The bottom line is, you absolutely need to know everything there is to know about your board. This will require you to be on the same board sometimes for months in order to be familiar with it. Of course, when you get experienced with downhill longboarding, you will at some point be able to adapt your skills to other decks quite easily. However, for your first downhill experience, make sure you are comfortable and familiar with your board.


  • Learn to turn, lean, carve, and apex.


Downhill longboarding is a gravity sport. That means that if you lose speed, it’s all up to gravity to make that speed back up again. However, it is our responsibility as the rider to help gravity gain us our most valuable currency: velocity.

Unfortunately, the roads involved in downhill longboarding aren’t simple straight lines. They’re filled with curves, squigglies, and corners that you need to traverse carefully and expertly in order to keep all your speed. This art of turning, leaning, and carving with purpose and reason is a huge component of this sport and is thus extremely important to master.

The art of taking a good line through a course is a learned skill. The best way to learn the best way through a certain course is to skate with more advanced riders, or watch videos of people skating the course. However, if this isn’t a possibility for you, know this: The best line through a course is the straightest line. It is the line that puts the least amount of g-force into your board and body, and conserves the most momentum.

Learn to slide on your Longboard.

This is most likely, the hardest and most dragged out part of your career as a downhill longboarder. Not only will you need to learn the few preliminary slides, but throughout your journey as a downhill longboarder, learning slides will be one of your primary focuses. There is an end-game; once you have built up your huge arsenal of slides, you will be able to skate any and every road in the world, theoretically.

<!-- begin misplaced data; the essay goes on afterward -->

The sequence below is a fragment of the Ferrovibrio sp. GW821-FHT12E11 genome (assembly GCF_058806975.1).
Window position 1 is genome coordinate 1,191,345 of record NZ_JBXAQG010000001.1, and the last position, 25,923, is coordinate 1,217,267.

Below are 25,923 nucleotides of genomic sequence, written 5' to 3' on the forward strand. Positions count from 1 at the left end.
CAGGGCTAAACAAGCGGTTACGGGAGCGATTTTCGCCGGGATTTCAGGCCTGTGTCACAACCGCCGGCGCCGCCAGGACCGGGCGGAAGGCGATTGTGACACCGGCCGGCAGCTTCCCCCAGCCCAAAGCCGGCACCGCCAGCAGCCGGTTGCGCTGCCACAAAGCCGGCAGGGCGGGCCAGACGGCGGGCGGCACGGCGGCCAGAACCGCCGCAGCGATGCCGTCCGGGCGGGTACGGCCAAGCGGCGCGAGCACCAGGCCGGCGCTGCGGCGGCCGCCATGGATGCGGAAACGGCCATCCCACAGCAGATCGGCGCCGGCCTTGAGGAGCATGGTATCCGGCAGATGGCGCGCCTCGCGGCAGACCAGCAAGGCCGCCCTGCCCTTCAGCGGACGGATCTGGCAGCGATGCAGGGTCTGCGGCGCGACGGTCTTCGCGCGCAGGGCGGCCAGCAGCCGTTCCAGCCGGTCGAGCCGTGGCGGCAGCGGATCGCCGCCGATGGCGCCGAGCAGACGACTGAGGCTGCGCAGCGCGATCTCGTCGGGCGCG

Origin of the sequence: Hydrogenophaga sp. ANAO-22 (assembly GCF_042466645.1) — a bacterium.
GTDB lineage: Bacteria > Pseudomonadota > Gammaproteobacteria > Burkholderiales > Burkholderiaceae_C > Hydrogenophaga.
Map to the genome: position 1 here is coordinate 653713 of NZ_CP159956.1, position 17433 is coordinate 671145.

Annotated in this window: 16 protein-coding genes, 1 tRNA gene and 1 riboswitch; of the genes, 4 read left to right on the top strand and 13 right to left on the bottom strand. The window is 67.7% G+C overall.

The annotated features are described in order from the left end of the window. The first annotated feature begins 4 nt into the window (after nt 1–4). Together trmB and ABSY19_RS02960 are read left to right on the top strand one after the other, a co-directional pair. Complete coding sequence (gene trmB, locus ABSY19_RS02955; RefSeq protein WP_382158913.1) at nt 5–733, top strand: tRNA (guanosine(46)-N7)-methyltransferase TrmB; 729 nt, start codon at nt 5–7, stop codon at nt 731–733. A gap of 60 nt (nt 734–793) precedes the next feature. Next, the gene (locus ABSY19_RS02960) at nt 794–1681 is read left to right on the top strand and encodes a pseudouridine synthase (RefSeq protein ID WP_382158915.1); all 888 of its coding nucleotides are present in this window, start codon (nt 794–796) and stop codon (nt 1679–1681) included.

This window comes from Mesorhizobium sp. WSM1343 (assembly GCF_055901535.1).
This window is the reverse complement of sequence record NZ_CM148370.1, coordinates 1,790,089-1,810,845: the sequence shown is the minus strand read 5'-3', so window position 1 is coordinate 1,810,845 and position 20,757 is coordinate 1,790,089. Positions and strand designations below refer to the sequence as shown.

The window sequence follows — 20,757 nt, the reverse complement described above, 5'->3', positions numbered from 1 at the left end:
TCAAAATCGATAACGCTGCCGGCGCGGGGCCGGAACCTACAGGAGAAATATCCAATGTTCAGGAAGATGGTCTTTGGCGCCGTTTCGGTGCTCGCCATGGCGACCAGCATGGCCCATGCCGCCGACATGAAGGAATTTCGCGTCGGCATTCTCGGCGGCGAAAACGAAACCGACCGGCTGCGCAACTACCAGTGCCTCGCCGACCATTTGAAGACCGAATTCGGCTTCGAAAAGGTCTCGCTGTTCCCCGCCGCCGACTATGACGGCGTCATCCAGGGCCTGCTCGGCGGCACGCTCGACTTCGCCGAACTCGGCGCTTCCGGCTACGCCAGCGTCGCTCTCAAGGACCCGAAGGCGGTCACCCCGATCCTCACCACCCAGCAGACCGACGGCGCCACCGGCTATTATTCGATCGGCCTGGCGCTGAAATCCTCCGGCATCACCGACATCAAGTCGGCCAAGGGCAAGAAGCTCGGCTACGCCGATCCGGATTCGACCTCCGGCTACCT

But first, you will need to learn how to stop. Sure, it sounds trivial. I mean, you know how to footbrake, you know how to carve down to a near-stop from 20 kilometers an hour, but with downhill, we’re talking about speeds in excess of 50 kilometers an hour. And keep in mind, downhill longboarding IS an extreme sport. You will come across instances in your journey (assuming you do push yourself and try new, adrenaline-pumping things), where you will be faced with either hitting a wall or a car, or stopping using a slide.

The most basic stopping slide is called a Coleman, or a shutdown slide. A Coleman is where you grab over your back leg, grab the board, lean back and bust into a low, compact slide to shave off speed. You can find a good tutorial here: 


It’s incredibly important that you not only can do this slide, but you can do it at any speed that you are downhilling at. That may be 40 kilometers an hour, or it may be 70 kilometers an hour. Also, always practice this slide. Keep it fresh in your brain so that you can use it whenever.

At this point, you are able to do grip runs, courses where sliding is optional and you can realistically “bomb” the hill all the way to the bottom. The reason why the Coleman came before doing grip runs is because, in the case of an oncoming car or collision, it’s important to be able to stop on a dime. To you know, save your life maybe.

There is a progression of slides, at least generally. It goes like this:

  1. Coleman Slide (Hands-down, grabbed, heelside slide)
    1. Coleman 180s (switch slide)
    2. Switch Coleman 180s (180 back from switch)
  2. Heelside Pendulum (Hands-down, grabbed/ungrabbed, undulating slide)
    1. Pendulum Shutdown (stopping slide)
    2. Pendulum Drift (speed-shaving slide)
  3. Toeside Slides (Hands-down, grabbed/ungrabbed)
    1. Toeside Pendulum Shutdown (undulating stopping slide)
  4. Both pre-drifts (Hands-down, grabbed/ungrabbed, speed-shaving slide)
    1. Drifts around corners (speed-shaving slide around a hairpin)
    2. Straight drifts (speed-shaving slide before a corner)
  5. Squat/Sit-down slides (No-hands, grabbed/ungrabbed slide)
    1. Squat drifts (squatted speed-shaving slide)
    2. Big Squats (long, fast, slide-jam style)
  1. Stand-up slides (no-hands, standing slide)
    1. 180s (switch slide)
    2. Stand-up drifts (speed-shaving slide)
    3. Big Standies (long, fast, slide-jam style)

Some tips for sliding:

  • If a slide isn’t working out for you, go faster. The faster you are traveling, the easier it will be to unhook all of your wheels. It will also give you a longer slide so you can feel it out and learn better.
  • When you are doing your first slides, exaggerate your movements, learn to unhook first. You can learn to get things under control later. Commit to your movements and smash those slides out.

Sliding will turn into an obsession for some; this means you are a freerider, rather than a downhiller. And it’s alright to like this; there are whole competitions designed for you!